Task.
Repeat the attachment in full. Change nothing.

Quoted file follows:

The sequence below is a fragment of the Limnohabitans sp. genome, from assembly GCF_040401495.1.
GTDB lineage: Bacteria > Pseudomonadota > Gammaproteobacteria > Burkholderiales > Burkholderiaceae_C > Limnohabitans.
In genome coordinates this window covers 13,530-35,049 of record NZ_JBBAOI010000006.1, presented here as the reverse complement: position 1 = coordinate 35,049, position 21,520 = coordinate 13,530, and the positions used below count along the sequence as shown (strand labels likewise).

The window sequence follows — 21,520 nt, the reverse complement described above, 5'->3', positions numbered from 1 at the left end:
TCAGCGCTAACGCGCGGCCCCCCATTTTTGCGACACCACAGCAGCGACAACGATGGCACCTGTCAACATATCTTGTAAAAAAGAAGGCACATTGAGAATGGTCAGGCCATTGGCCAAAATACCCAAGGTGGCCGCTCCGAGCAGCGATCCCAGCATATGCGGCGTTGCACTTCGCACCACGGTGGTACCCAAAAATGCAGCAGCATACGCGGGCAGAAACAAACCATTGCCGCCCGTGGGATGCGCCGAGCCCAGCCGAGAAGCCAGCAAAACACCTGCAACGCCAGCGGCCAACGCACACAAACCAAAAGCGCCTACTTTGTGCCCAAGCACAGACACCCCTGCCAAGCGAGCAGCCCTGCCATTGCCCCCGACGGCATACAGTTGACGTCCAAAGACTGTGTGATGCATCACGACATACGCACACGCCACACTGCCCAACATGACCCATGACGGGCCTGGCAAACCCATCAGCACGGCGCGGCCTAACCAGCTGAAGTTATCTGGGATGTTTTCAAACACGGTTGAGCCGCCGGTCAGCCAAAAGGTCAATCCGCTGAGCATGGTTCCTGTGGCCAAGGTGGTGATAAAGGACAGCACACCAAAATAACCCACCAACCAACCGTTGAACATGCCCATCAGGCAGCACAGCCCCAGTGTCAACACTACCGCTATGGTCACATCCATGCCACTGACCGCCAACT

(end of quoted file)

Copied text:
The sequence below is a fragment of the Limnohabitans sp. genome, from assembly GCF_040401495.1.
GTDB lineage: Bacteria > Pseudomonadota > Gammaproteobacteria > Burkholderiales > Burkholderiaceae_C > Limnohabitans.
In genome coordinates this window covers 13,530-35,049 of record NZ_JBBAOI010000006.1, presented here as the reverse complement: position 1 = coordinate 35,049, position 21,520 = coordinate 13,530, and the positions used below count along the sequence as shown (strand labels likewise).

The window sequence follows — 21,520 nt, the reverse complement described above, 5'->3', positions numbered from 1 at the left end:
TCAGCGCTAACGCGCGGCCCCCCATTTTTGCGACACCACAGCAGCGACAACGATGGCACCTGTCAACATATCTTGTAAAAAAGAAGGCACATTGAGAATGGTCAGGCCATTGGCCAAAATACCCAAGGTGGCCGCTCCGAGCAGCGATCCCAGCATATGCGGCGTTGCACTTCGCACCACGGTGGTACCCAAAAATGCAGCAGCATACGCGGGCAGAAACAAACCATTGCCGCCCGTGGGATGCGCCGAGCCCAGCCGAGAAGCCAGCAAAACACCTGCAACGCCAGCGGCCAACGCACACAAACCAAAAGCGCCTACTTTGTGCCCAAGCACAGACACCCCTGCCAAGCGAGCAGCCCTGCCATTGCCCCCGACGGCATACAGTTGACGTCCAAAGACTGTGTGATGCATCACGACATACGCACACGCCACACTGCCCAACATGACCCATGACGGGCCTGGCAAACCCATCAGCACGGCGCGGCCTAACCAGCTGAAGTTATCTGGGATGTTTTCAAACACGGTTGAGCCGCCGGTCAGCCAAAAGGTCAATCCGCTGAGCATGGTTCCTGTGGCCAAGGTGGTGATAAAGGACAGCACACCAAAATAACCCACCAACCAACCGTTGAACATGCCCATCAGGCAGCACAGCCCCAGTGTCAACACTACCGCTATGGTCACATCCATGCCACTGACCGCCAACT